340 A CADD Approach to Non-Toxic Enediyne Anti-Tumor Drugs

Thursday, November 5, 2009: 2:00 PM
Santa Fe (Camino Real Hotel)
Elfi Kraka , Chemistry, Southern Methodist University, Dallas, TX
Dieter Cremer , Chemistry, Southern Methodist University, Dallas, TX
Tell Tuttle , Department of Chemistry, University of Strathclyde, Glasgow, Scotland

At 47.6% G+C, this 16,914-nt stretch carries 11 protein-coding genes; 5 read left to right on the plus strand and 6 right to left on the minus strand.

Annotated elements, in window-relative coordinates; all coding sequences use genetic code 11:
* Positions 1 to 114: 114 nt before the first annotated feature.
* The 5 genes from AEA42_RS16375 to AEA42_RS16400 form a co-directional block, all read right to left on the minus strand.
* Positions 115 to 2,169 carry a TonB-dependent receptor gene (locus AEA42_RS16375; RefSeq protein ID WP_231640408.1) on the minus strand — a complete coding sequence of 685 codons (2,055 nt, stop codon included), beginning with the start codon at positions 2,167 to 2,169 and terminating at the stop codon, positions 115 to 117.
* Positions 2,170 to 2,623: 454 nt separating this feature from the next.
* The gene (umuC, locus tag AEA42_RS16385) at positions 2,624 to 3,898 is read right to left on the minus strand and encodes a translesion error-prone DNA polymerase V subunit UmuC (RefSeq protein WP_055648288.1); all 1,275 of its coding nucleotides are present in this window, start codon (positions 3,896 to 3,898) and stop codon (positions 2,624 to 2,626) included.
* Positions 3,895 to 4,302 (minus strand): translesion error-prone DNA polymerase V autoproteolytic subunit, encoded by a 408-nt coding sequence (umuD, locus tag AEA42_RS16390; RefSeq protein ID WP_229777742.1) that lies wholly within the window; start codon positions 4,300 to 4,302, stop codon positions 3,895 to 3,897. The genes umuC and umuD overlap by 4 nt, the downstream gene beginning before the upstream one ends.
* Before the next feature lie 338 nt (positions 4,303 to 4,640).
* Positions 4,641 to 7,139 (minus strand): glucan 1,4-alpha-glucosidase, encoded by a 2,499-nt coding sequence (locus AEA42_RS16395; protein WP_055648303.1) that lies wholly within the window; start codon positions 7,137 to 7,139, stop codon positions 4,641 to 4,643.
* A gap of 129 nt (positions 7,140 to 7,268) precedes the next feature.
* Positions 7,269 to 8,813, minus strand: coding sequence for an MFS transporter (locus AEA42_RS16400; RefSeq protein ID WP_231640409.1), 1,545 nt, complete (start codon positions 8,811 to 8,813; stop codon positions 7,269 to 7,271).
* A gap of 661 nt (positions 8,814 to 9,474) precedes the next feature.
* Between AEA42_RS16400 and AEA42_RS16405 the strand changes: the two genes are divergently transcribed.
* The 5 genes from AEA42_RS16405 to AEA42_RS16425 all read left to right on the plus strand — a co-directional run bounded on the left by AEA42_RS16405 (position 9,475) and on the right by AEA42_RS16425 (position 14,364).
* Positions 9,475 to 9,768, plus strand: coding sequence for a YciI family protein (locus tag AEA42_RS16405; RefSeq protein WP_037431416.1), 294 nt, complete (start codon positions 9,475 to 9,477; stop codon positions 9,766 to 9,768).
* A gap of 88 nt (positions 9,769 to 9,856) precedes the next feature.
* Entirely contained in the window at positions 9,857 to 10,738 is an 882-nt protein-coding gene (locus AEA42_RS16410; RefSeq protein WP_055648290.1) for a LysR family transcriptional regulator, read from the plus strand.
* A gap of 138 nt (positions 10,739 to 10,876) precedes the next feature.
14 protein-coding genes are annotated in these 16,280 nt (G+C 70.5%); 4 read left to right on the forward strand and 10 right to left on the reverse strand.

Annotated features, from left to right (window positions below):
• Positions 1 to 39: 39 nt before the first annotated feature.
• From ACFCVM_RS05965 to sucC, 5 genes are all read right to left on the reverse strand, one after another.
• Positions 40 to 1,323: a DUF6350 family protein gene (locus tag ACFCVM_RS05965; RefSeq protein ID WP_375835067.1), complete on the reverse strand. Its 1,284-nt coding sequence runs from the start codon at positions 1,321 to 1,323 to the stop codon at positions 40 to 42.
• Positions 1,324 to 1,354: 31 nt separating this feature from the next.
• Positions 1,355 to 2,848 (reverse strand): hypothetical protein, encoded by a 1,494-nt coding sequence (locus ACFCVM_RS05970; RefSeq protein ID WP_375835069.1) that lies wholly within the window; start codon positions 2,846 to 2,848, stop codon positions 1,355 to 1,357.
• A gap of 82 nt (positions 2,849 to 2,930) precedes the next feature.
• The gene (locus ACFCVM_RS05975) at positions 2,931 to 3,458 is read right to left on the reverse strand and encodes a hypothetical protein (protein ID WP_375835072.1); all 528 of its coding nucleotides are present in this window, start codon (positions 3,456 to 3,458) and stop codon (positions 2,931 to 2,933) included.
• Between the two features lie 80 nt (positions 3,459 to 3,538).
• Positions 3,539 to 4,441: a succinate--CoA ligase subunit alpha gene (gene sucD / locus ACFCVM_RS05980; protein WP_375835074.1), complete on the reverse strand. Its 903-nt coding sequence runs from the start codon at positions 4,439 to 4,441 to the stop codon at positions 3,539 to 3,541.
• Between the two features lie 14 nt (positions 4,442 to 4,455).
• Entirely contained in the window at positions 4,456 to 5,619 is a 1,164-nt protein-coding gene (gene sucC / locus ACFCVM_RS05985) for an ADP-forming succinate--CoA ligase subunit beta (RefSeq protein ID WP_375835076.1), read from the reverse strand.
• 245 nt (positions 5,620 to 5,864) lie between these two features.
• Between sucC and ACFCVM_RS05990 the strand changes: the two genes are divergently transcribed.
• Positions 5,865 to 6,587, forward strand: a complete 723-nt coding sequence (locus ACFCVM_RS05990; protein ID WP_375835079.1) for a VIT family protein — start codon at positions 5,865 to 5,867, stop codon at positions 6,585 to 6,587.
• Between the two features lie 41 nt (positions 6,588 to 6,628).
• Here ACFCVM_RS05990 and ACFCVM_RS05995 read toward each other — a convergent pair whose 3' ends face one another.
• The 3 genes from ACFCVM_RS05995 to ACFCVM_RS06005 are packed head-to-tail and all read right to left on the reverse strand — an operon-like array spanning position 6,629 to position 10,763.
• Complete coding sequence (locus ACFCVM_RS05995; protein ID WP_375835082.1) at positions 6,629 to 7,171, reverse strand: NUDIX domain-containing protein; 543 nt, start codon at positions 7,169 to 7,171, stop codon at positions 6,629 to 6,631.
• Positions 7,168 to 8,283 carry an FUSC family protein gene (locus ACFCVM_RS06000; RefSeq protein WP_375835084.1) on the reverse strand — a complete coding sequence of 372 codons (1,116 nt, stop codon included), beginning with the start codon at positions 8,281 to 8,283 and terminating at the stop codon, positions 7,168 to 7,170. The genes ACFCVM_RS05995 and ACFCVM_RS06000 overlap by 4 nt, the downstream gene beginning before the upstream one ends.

An expert use of computer assisted drug design (CADD) can lead to a substantial reduction of cost and time for the development of a new drug. CADD can be made more powerful by an educated use of quantum chemical methods. This is discussed in connection with the design of new nontoxic anticancer leads utilizing the enediyne-principle. This principle was developed by nature in billions of years. It is based on the ability of naturally occurring enediynes to destroy the DNA of toxic bacteria and viruses. Attempts to use the enediyne-principle as a basis for an anticancer drug have failed because the naturally occurring enediynes cannot differentiate between tumor and normal cells and, therefore, they are highly toxic. Using CADD we first investigated the biological activity of naturally occurring enediynes and then introduced modifications of the enediyne 'warhead' with the objective of making it target-specific. This work has led to a new rational design concept for non-toxic enediyne anticancer leads, which will be presented.